Monday, June 1, 2020


Mill Creek has recently released what they call a "Classic Crime Double Feature" on Blu-ray. The gimmick is that both films on it (HOLLYWOOD STORY and NEW ORLEANS UNCENSORED) were directed by the famed William Castle. Before Castle re-invented himself in the late 1950s as a self-proclaimed master of exploitative shock, he helmed several low-budget Hollywood features.

The first film I'll be looking at is HOLLYWOOD STORY, a 1951 murder mystery made by Universal. It concerns a New York producer named Larry O'Brien (Richard Conte), who has traveled to Hollywood to make his first movie on the West Coast. While examining a run-down studio lot, O'Brien finds out that a leading silent film director named Franklin Farrara was murdered on it in 1929. The case was never solved. O'Brien thinks that Farrara's story would make a great picture, and he begins to investigate what actually happened to the murder victim. O'Brien is warned off the case by a number of people, most of them suspects themselves. The producer keeps digging, endangering his own life along the way.

HOLLYWOOD STORY is an okay B picture which will be of interest to film buffs. Many real-life Hollywood locations are used (at one point we are shown a Christmas parade going by Grauman's Chinese Theater). One can't help but think of SUNSET BOULEVARD when discussing HOLLYWOOD STORY, but Castle's approach is far lighter in tone. Four silent film veterans are given cameos here: Francis X. Bushman, William Farnum, Helen Gibson, and Betty Blythe. SUNSET BOULEVARD portrayed leftovers from the silent era as veritable phantoms, but the quartet of past stars in HOLLYWOOD STORY are shown as happy and well-adjusted.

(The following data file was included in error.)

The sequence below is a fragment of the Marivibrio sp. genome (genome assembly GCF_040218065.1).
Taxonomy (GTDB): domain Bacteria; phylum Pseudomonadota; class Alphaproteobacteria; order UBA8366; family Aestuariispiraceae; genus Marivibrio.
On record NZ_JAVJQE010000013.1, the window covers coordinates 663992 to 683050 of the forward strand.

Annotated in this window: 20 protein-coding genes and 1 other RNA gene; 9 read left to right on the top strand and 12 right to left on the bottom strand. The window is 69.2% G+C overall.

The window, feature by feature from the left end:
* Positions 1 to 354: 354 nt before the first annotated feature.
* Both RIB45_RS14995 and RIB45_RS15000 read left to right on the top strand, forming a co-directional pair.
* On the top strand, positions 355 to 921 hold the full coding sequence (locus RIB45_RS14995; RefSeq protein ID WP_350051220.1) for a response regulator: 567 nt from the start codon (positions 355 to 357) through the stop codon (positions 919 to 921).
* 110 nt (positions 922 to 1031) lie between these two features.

Conte's investigation of the long-ago murder of a silent film director brings to mind the real-life homicide of William Desmond Taylor. Taylor's case had all sorts of tawdry details attached to it, while Franklin Farrara's murder is humdrum in comparison. At one point Conte goes to a screening room to see some of Farrara's movies....and a clip of the 1925 PHANTOM OF THE OPERA is shown. It is stated that it was directed by Franklin Farrara! (This must have been big news to any of Rupert Julian's relations.)

One of the major attributes of HOLLYWOOD STORY is its supporting cast of fine character actors, such as Henry Hull, Fred Clark, Jim Backus, and Paul Cavanagh. The story is much enlivened by the always welcome presence of Julie Adams, who plays the daughter of a silent screen actress who was involved with Franklin Farrara. Richard Egan plays a police lieutenant that acts so shady, you wonder if he had something to do with the murder. Joel McCrea has a cameo as himself (he's working on the set of a movie that Conte happens to be visiting).

I've always thought that William Castle, once you take away his gimmicks, had a somewhat flat directorial style. HOLLYWOOD STORY has a livelier tone than Castle's usual work, but that's probably due to the fact that Castle didn't produce as well. The style here owes more to what Universal was doing at the time than Castle. The actual mystery isn't all that mysterious, due to the fact that there's not that many suspects.

Surprisingly, Mill Creek gives each of the two films on this set its own disc. HOLLYWOOD STORY is in black & white with a standard 1.33:1 aspect ratio. The sound and picture quality are fine, and there are no extras.

HOLLYWOOD STORY is a decent film, and at 77 minutes, it won't take up too much of your time. But don't expect a hard-edged thriller.

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